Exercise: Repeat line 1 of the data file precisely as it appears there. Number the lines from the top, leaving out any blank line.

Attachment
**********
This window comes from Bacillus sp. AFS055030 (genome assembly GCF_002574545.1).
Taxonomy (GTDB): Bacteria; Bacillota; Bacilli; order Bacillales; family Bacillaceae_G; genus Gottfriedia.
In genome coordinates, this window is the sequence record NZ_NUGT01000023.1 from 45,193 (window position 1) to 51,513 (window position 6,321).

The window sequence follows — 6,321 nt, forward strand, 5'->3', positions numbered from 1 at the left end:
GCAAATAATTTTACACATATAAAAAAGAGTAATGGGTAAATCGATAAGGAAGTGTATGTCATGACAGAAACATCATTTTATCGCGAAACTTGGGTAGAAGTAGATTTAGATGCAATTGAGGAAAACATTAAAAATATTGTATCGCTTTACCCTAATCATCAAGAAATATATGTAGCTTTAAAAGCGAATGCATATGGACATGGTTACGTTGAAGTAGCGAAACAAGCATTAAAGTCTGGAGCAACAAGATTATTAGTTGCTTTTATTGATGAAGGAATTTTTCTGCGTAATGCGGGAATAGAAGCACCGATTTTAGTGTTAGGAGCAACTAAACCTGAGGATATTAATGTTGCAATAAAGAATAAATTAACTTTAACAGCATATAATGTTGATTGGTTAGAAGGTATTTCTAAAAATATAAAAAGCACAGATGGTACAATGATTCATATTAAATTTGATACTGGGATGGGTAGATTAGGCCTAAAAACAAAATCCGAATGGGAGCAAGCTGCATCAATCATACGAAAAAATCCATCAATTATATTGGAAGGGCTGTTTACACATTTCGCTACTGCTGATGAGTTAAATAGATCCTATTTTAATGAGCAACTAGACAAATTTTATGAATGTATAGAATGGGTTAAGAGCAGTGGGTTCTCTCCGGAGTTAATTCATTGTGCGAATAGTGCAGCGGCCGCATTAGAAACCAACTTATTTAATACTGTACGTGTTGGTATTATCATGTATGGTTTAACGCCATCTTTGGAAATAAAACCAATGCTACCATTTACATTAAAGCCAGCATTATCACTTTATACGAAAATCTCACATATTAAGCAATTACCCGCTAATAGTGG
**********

This window comes from Bacillus sp. AFS055030 (genome assembly GCF_002574545.1).